Player agent Dr. Gregor Reiter, CEO of the “German Association of Soccer Player Agents”, talks with ISPO.com about the chances and issues for the European player market.
ISPO.com: Using high salaries as motivation is understandable. But why does a European player have to respond to the negative side of things?
Dr. Gregor Reiter (CEO of the “German Association of Soccer Player Agents” [Deutsche Fußballspieler-Vermittler Vereinigung – DFVV]): It’s all about risks for soccer players when they go to what are considered exotic countries from a soccer perspective. That used to be the case for countries like Qatar or Iran, and is now the case for China: The extreme cultural differences are very difficult. But the financial side of things in particular can be a source of irritation: In the past, players often had issues receiving their money. That’s why one goal must be to contractually agree the most secure possible payment methods and payment agreements.
What do you consider to be the specific risks involved?
Especially when things aren’t going well athletically, the willingness to pay in many exotic countries tends towards zero. You can only bring your claims to court there – if at all – at great expense. And China’s no exception there. In some countries there can also be problems travelling out there if players and employers can’t come to an agreement.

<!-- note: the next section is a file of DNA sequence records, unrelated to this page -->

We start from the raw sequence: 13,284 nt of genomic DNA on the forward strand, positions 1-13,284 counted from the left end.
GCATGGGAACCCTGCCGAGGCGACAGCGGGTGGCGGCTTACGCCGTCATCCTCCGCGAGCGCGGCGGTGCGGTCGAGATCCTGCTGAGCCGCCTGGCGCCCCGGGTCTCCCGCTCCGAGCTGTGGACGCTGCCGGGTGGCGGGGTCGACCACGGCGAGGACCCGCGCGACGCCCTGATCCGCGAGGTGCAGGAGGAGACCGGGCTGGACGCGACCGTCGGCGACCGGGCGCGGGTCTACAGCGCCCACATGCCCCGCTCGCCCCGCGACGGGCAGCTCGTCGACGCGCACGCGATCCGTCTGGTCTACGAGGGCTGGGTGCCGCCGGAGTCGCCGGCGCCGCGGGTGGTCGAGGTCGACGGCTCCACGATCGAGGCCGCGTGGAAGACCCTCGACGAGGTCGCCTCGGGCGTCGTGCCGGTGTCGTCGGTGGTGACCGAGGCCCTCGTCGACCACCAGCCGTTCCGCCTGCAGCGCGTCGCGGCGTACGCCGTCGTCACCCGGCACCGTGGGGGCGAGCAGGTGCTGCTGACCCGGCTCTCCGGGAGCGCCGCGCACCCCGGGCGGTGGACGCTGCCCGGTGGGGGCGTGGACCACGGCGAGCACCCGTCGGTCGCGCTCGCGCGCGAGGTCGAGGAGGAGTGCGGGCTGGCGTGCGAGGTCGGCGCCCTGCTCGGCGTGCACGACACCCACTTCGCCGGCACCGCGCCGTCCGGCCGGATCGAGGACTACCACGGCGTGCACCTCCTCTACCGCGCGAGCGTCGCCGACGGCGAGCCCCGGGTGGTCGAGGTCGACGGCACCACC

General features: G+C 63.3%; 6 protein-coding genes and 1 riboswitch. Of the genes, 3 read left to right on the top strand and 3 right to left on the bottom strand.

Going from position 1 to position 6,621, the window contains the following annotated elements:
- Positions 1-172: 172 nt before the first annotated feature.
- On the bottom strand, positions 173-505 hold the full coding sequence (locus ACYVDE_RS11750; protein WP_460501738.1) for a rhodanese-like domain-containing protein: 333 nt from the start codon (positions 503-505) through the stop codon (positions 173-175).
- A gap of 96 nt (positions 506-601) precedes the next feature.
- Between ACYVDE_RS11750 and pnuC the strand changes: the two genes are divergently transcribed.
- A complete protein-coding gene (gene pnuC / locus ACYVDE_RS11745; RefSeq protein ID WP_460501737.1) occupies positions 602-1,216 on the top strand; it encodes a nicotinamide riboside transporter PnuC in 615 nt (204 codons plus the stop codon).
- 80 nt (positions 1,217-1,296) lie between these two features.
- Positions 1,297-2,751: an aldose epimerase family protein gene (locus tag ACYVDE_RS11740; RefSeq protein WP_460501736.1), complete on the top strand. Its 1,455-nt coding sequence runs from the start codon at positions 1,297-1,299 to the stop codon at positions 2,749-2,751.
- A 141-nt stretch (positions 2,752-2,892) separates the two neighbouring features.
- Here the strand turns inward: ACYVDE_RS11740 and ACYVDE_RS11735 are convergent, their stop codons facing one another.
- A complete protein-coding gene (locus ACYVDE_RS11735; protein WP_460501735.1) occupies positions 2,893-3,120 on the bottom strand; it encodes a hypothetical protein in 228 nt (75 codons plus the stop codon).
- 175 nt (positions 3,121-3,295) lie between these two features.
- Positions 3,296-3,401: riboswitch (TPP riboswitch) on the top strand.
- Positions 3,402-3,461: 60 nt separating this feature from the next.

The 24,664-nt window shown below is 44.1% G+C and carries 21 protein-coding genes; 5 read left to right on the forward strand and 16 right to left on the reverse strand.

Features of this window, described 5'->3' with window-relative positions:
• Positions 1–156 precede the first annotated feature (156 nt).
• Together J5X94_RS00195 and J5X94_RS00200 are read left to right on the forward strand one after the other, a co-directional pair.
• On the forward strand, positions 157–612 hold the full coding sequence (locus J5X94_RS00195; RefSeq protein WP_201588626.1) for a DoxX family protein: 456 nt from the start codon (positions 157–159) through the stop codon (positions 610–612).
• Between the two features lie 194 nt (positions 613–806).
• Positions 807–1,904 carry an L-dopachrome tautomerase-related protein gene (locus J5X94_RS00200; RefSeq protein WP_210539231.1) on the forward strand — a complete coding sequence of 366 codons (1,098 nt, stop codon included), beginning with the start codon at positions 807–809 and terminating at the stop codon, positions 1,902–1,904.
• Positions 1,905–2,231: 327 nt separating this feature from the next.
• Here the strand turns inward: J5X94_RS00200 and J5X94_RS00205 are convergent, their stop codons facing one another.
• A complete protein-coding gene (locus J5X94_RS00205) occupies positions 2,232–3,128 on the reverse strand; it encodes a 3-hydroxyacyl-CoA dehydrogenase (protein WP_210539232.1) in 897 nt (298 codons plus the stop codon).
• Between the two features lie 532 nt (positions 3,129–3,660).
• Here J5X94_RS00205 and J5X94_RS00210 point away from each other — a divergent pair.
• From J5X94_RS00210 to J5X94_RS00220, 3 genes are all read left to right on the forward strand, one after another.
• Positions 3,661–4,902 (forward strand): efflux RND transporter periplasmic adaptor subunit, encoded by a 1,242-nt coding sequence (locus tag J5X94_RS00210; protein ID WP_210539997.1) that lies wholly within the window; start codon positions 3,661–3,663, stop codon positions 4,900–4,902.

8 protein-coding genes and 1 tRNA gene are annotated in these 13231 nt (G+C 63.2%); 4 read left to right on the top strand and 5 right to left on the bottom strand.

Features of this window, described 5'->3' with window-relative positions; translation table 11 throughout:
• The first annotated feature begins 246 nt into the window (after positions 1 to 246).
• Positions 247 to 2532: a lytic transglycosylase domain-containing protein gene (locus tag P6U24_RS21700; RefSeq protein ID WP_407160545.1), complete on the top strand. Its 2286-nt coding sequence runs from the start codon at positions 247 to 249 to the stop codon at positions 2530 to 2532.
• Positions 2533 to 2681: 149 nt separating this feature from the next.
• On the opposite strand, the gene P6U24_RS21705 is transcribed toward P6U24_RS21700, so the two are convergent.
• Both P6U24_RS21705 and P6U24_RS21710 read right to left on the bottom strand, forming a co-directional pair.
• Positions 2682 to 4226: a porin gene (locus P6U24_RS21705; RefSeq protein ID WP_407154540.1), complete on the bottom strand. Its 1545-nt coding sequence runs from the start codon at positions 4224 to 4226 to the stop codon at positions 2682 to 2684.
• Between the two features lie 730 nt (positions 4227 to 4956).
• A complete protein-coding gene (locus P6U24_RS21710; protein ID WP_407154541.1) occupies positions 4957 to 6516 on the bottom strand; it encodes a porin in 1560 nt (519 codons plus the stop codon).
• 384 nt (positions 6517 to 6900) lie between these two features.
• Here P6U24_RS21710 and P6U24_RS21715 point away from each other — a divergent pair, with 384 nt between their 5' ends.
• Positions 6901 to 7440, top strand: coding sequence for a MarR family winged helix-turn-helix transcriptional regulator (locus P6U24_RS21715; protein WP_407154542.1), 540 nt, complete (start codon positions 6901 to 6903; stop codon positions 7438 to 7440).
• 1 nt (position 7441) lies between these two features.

What kind of people move to China then?
Whether a Chinese adventure is right for a player depends on the person and their athletic perspective. I would ask a current German national player, “What do you want in China?” But if an average Bundesliga player who no longer has any major career prospects can suddenly earn 6 million euros instead of 1.5 – then that’s a whole different beast and you have to grapple with that kind of offer. At the end of the day it comes down to the fact that the agent is managing a career spanning a maximum of 15 years and that the player should have at least a solid financial foundation by the end of their career.
What does this trend mean for the agents you represent?
Agents’ work will continue to change and that’s not only because of China. The labor market, which is already incredibly international, is going global. Until now the focus was on Europe; over the next 15 years agents will have to look at the whole world. This has already recently begun with the US.
In what areas do agents need to make changes?
Another challenge, for example, is that marketing players has shifted from traditional media to social networks. We’re already seeing this with Cristiano Ronaldo, the world’s first social media brand. But I can ease the minds of German soccer fans on one point at least: “We won’t be seeing any German national players moving to China in the near future.”